“It was probably the best part of Christmas break. Just for us as a group of pastors to be meeting the same time as your act of love so we could join in–that was a divine plan. Living out my faith in practical ways has always been my style so joining with you was a blessing. Thanks for inviting us. Also as a conference guy I typically hang around with pretty committed believers so I am always looking for opportunities to meet with people not yet a part of the faith community. So thanks for the opportunity to share God’s love in a very practical way.”– Dave Williams


 “It was the best part of my Christmas week. the opportunity to see Christ’s love in action was a real blessing.”


– Zack Wilt



I am looking forward to next year’s Christmas Guerilla Love Breakfast, perhaps it will become a movement with multiple locations and multiple blessings.  Who knows?  Maybe we will eat together and perhaps be an answer to someone’s prayer for God to miraculously provide.


 Share the Joy,


 George Spangler


8 03 2013



“Would you be willing to put a cross on your front line as a simple expression of witness?”

This is how an older lady in a Methodist Church in Harrisburg PA began  a quiet announcement in her church.  “People have all kinds  of signs on their front lawns for many purposes.  How about a simple cross that simply says ‘A Christian lives here.”

Ultimately 250 persons from her church living around the Linglestown area of the city had crosses on their front lawns.  Not garish.  No other messages–but the most powerful one.  “A Christian lives here.”

One day a lady knocked at the door of a house with this cross on the lawn.  “My car broke down, my cell phone doesn’t work, and I am lost,” she told the homeowner.  “I really didn’t known what to do, and then I saw your cross and thought, ‘Someone with  cross will surely help.”

What a wonderful serendipity of the Spirit!  What a wonderful witness!  What a wonderful way to say to a community in an inviting and non-threatening way, “A follower of Jesus lives here.”


11 06 2012

BRIDGEBUILDING CHURCHES have a kingdom-sized vision and a mission field that ultimately moves beyond Judea and Samaria to the uttermost parts of the earth.  Dean Hay pastors the United Church of God in Ursina, Pennsylvania and are definitely a BRIDGEBUILDING CHURCH.  Here is their latest mission field.

The amphibious assault ship, the USS Essex


2 06 2011

This an excellent post from James Nored on his Missional Outreach Network blog.  I urge you to subscribe.

James Nored

The Gospel Spreads through Social Networking – Lessons from Jesus & the Early Church

I am not opposed to “advertising” for the church, particularly if it is tied to offering to meet a felt need in the community. But the most powerful form of “advertising” is the sharing of the gospel person to person through social networking. Today, obviously, we have tremendous online social networking tools (Facebook, Twitter, etc.) that we need to utilize to reach the lost. But even without these tools, the early church grew from a small band of disciples in the first century to an Empire-wide force in the 4th century through person-to-person, “social networking.”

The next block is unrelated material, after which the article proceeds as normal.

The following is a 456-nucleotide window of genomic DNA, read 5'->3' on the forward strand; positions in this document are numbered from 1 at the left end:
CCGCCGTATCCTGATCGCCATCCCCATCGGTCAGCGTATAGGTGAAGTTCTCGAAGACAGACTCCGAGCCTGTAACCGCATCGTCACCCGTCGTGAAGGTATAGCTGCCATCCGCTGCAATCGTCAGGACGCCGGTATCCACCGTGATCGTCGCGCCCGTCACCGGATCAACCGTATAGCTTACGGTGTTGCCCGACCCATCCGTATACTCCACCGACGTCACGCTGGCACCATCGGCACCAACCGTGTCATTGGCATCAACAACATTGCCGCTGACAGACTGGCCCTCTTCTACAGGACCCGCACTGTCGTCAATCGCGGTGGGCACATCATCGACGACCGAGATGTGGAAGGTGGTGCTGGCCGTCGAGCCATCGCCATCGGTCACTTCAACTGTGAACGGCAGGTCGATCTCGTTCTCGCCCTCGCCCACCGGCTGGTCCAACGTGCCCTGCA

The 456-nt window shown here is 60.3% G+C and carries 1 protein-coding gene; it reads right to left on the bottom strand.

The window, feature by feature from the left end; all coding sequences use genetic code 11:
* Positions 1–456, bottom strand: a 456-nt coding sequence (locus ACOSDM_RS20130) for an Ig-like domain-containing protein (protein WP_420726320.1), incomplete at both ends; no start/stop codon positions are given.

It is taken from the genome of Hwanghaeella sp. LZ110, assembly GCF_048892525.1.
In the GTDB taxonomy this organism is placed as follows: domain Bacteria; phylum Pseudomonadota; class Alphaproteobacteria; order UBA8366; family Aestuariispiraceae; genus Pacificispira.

Jesus was certainly shaped by his social connections, and his ministry was launched through social networking connections. On a divine level, he was sent by the Father to the earth, and he was conceived through the Holy Spirit. The Father was well pleased at his baptism, and the Spirit descended upon him at this time (Matt. 3:13-17). On a human level, Jesus was raised by parents that sought to be obedient to God (Luke 1:21-40), and he followed the ministry of his relative, John the Baptist, preaching this same message: “Repent for the Kingdom of God is near” (Matt. 3:2; 4:17).[1] While his mother, brothers, and sisters were at times skeptical of his messianic claims, after his death and resurrection his mother Mary and his brothers were present at Pentecost, and his brother James became a foundational figure in the church in Jerusalem (Acts 1:14; 15:13; 21:17).

The synoptic gospels seem to portray Jesus calling the disciples out of nowhere and without any prior connections; however, the gospel of John makes it clear that Jesus used social networking as he made this call, beginning with Andrew, one of John the Baptist’s followers, and then spreading through Andrew’s family and friends (Jn. 1:40-42).[2] Jesus of course also worked through other social structures of his day to spread the gospel, including the rabbinical schools, the synagogues, and agrarian society. Galilee, where Jesus grew up, also would have provided Jesus with various points of connection, serving as a physical hub connecting him to all sorts of people, including fishermen, farmers, tradesmen, artisans, tax collectors, and others.[3]

The early Christians followed Christ, sought to be like him, and took up his call to be fishers of people seriously. Moreover, missiologist Eckhard J. Schnabel asserts that the early Christians followed Christ’s life and mission even on the strategy level, for “they confessed Jesus not only as Messiah but also as Kyrios: his behavior was the model and the standard for their own behavior.” [4] An examination of the early Church’s outreach strategy shows that the Church followed Jesus’ model of social networking.